As we’ve already discussed here at great length, the ISIS inspired terror attack in Orlando has prompted both liberal pundits and Democratic politicians across America to action. Of course, it’s not any sort of action to combat the growing threat of terrorism, but rather the threat of law abiding American citizens from having guns. Efforts to get Congress to enact new gun grabbing legislation have fallen flat for years now, so some outside of the box thinking is clearly required. That’s what’s on display at the New York Times this week, as author Adam Winkler unveils a plan where a secret court could be convened to suspend your Second Amendment rights even if you’ve never been charged with a crime. The Daily Caller has the details.

A New York Times editorial advocates for a new law allowing a secret court to take away citizens’ right to own a gun at the discretion of the federal government.

Citing the Orlando terror attack that left 50 dead including the shooter and 53 wounded at a gay nightclub, the piece advocates for a “no-buy” list similar to “no-fly” lists. Under the law, suspected terrorists would not be able to buy a gun. In an attempt to ensure the integrity of the lists and preserve due process, the author proposes people only be added to this no-buy list after a secret court rules they are ineligible, similar to the Foreign Intelligence Surveillance Act court hearings where the federal government obtains permission to wiretap. Under this proposal, an American who has never been convicted of a crime could be denied their right to buy a gun simply because a secret court decided it should be that way.

The piece is written by Adam Winkler, a U.C.L.A. School of Law professor. Winkler argues the secret court is a good idea because the same kind of court is already used for government surveillance, and historically, the U.S. has committed worse rights violations such as Japanese internment camps.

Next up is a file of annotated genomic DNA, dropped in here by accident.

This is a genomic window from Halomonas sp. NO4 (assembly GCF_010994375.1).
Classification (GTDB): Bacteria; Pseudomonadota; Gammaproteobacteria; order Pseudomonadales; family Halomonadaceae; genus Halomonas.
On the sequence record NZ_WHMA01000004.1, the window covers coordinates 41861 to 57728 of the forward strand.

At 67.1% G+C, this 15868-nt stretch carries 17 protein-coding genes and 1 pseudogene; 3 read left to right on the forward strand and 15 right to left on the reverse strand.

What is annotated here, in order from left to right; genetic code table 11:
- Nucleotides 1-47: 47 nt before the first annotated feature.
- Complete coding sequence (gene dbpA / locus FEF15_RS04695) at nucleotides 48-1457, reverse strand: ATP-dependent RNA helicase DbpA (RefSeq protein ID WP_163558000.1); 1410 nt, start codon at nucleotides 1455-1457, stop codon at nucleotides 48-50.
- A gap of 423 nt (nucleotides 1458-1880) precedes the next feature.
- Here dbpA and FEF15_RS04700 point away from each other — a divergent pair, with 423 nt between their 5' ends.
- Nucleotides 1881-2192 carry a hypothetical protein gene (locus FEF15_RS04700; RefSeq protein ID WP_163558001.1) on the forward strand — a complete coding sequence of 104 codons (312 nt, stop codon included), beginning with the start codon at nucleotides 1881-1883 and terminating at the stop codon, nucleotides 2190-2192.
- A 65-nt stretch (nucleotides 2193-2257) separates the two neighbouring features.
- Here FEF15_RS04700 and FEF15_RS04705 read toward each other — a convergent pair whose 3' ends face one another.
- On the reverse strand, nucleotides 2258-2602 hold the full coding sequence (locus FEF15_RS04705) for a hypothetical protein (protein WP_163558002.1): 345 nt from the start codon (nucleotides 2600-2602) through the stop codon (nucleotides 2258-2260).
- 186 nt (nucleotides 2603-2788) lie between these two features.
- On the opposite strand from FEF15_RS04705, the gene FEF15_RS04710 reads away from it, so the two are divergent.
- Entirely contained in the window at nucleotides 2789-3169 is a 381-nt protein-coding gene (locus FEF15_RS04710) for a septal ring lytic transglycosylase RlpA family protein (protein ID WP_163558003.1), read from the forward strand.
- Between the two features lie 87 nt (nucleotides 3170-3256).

Yes, it’s a double secret probation list, straight out of the movie Animal House. Under this plan, you could be found guilty of wanting to own a gun and sentenced to a suspension of your rights without ever knowing that you’d been charged with anything. How one would appeal such a process to prove that you weren’t a threat and entitled to your rights is unclear since the entire process would take place out of sight of the public.

Unfortunately, such an experiment wouldn’t exactly be breaking new ground. In New York State there is already a system in place where you can have your Second Amendment rights suspended and you won’t even know it happened until either you apply for a new gun permit or an officer shows up at your door to take away the guns you already legally own. It’s part of the New York SAFE Act, and it resulted in more than 30,000 people being placed on just such a “No Buy List” during its first 18 months of operation.

Could the government actually get away with it at the federal level and would such a scheme stand up to a court challenge? There was a time when I’d have laughed at the idea, but these days… who knows?

DeanWormer